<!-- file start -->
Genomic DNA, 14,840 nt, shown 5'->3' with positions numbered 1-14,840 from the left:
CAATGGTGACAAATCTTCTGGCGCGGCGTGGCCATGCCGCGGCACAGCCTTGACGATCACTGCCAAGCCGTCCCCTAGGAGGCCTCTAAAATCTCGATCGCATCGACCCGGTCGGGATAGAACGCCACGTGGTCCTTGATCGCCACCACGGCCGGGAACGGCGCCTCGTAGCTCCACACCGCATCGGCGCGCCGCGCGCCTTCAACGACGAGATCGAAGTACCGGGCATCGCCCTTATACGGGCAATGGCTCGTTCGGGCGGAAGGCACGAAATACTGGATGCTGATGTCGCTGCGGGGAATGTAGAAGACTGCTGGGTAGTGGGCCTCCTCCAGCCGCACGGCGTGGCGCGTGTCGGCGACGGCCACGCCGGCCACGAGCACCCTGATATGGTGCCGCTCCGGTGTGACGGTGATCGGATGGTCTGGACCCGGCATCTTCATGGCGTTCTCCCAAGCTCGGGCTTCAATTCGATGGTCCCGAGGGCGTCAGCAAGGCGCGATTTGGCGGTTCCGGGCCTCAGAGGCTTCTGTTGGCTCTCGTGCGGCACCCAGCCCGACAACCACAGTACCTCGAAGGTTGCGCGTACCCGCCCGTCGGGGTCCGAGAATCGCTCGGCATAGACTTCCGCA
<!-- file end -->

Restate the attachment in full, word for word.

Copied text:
Genomic DNA, 14,840 nt, shown 5'->3' with positions numbered 1-14,840 from the left:
CAATGGTGACAAATCTTCTGGCGCGGCGTGGCCATGCCGCGGCACAGCCTTGACGATCACTGCCAAGCCGTCCCCTAGGAGGCCTCTAAAATCTCGATCGCATCGACCCGGTCGGGATAGAACGCCACGTGGTCCTTGATCGCCACCACGGCCGGGAACGGCGCCTCGTAGCTCCACACCGCATCGGCGCGCCGCGCGCCTTCAACGACGAGATCGAAGTACCGGGCATCGCCCTTATACGGGCAATGGCTCGTTCGGGCGGAAGGCACGAAATACTGGATGCTGATGTCGCTGCGGGGAATGTAGAAGACTGCTGGGTAGTGGGCCTCCTCCAGCCGCACGGCGTGGCGCGTGTCGGCGACGGCCACGCCGGCCACGAGCACCCTGATATGGTGCCGCTCCGGTGTGACGGTGATCGGATGGTCTGGACCCGGCATCTTCATGGCGTTCTCCCAAGCTCGGGCTTCAATTCGATGGTCCCGAGGGCGTCAGCAAGGCGCGATTTGGCGGTTCCGGGCCTCAGAGGCTTCTGTTGGCTCTCGTGCGGCACCCAGCCCGACAACCACAGTACCTCGAAGGTTGCGCGTACCCGCCCGTCGGGGTCCGAGAATCGCTCGGCATAGACTTCCGCA